Marriage: More than a Fairy Tale, It’s a Vocation

I recently finished John Clark’s book “Betrayed Without a Kiss,” and I heartily encourage you to read it as well. Right from the beginning, Clark challenges the way we view marriage, not just theoretically, but our own marriages, by pointing us back to the Garden of Eden.

While much has been said about Adam and Eve, it’s surprising how little we focus on their marriage. Their union, Clark notes, witnessed unbelievable hardship. They lost Eden, and their unique friendship with God. Sin and death entered the world, their children killed each other. Their list of agony is endless. But where in the Bible do we ever see Adam and Eve considering divorce? It’s simply not there.

“Perhaps they never forgot how happy marriage could be,” Clark suggests.

From Luther to Henry VIII to pornography and contempt between the sexes, there has been a brutal attack of the indissolubility of marriage and the Sacrament as a whole. Yes, marriage is a Sacrament, and we need to treat it with reverence.

While pre-Cana classes are a requirement for marriage, Clark points out, pre-Cana truly starts well before the first diocesan class. It begins in the crib.

"By its very nature the institution of marriage and married love is ordered to the procreation and education of the offspring and it is in them that it finds its crowning glory" (Catechism of the Catholic Church [CCC], 1997, 2nd ed., para. 1652).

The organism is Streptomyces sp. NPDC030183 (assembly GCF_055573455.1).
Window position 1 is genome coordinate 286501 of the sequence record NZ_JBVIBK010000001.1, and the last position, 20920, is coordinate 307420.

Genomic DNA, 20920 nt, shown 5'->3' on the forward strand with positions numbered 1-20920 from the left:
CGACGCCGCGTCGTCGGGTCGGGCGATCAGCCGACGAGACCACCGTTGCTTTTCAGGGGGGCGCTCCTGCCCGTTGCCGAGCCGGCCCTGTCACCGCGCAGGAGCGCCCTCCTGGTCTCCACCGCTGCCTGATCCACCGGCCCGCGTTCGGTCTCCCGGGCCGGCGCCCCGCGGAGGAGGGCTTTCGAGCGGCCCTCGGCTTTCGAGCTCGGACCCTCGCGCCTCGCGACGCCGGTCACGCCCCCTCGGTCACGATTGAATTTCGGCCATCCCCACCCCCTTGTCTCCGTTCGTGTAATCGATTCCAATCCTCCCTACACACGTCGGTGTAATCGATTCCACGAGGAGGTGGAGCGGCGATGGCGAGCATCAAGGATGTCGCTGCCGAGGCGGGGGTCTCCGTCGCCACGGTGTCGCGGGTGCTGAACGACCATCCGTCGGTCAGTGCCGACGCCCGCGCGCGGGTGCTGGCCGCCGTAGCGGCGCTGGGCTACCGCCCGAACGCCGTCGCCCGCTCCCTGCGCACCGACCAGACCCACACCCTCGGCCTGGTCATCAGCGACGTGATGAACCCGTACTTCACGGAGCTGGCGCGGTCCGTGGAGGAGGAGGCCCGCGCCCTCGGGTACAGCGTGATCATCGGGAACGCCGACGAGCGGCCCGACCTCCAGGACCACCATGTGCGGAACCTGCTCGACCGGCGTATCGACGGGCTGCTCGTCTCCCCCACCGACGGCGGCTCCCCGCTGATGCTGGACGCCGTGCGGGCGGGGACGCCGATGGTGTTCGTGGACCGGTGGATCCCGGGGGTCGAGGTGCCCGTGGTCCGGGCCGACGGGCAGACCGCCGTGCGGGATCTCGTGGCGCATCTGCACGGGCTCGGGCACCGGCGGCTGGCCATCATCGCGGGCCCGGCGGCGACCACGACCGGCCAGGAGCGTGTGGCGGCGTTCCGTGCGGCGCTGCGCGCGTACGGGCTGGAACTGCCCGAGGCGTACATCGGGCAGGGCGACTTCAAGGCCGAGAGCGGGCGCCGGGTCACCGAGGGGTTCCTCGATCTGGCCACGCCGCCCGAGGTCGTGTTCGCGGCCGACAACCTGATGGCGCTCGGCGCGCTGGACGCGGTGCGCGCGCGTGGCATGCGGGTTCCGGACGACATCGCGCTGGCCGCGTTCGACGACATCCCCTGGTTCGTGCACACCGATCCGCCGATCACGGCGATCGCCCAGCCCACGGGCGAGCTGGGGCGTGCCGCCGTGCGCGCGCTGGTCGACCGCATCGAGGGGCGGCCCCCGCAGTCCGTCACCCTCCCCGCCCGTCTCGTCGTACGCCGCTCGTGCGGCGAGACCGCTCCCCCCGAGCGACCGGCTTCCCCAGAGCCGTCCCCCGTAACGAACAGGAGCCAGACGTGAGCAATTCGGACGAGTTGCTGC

A fact we hear little about these days is that the primary end of marriage is the rearing of children. And Catholic couples, as primary educators, have a moral obligation to teach their children to pursue God. We are on this earth to become saints, and our vocation, which comes from the Latin word “vocare,” meaning “to summon,” is the unique mission God has given to us.

It is our personal invitation to serve Him in this world; the Sacrament of Marriage, imbued with graces, is oriented toward bringing forth children and raising them to know, love, and serve God.

This means that through the steadfast love of mother and father, committed to living out their vocation, they will begin teaching their children about the goodness of marriage from the moment a child is born. Their children will bear witness to their love and their desire to honor God.

But when we forget that marriage is a Sacrament centered on Christ, we invite the serpent into our marriages and into our households – the serpent who tempted Adam and Eve.

As Mother Teresa said, “Whatever you do for your family, your children, your husband, your wife, you do for God.”

All we do, good and bad, within our marriages is a reflection of how we treat Christ. The more we love our spouse, the more we love Christ. Let us restore the goodness of marriage by remembering it is more than a fairy tale or a legal document; it’s our vocation, a Sacrament, and worthy of utmost respect and dignity.

By Ann Burns, a wife and mother, and founder of The Feminine Project,


Mass Livestream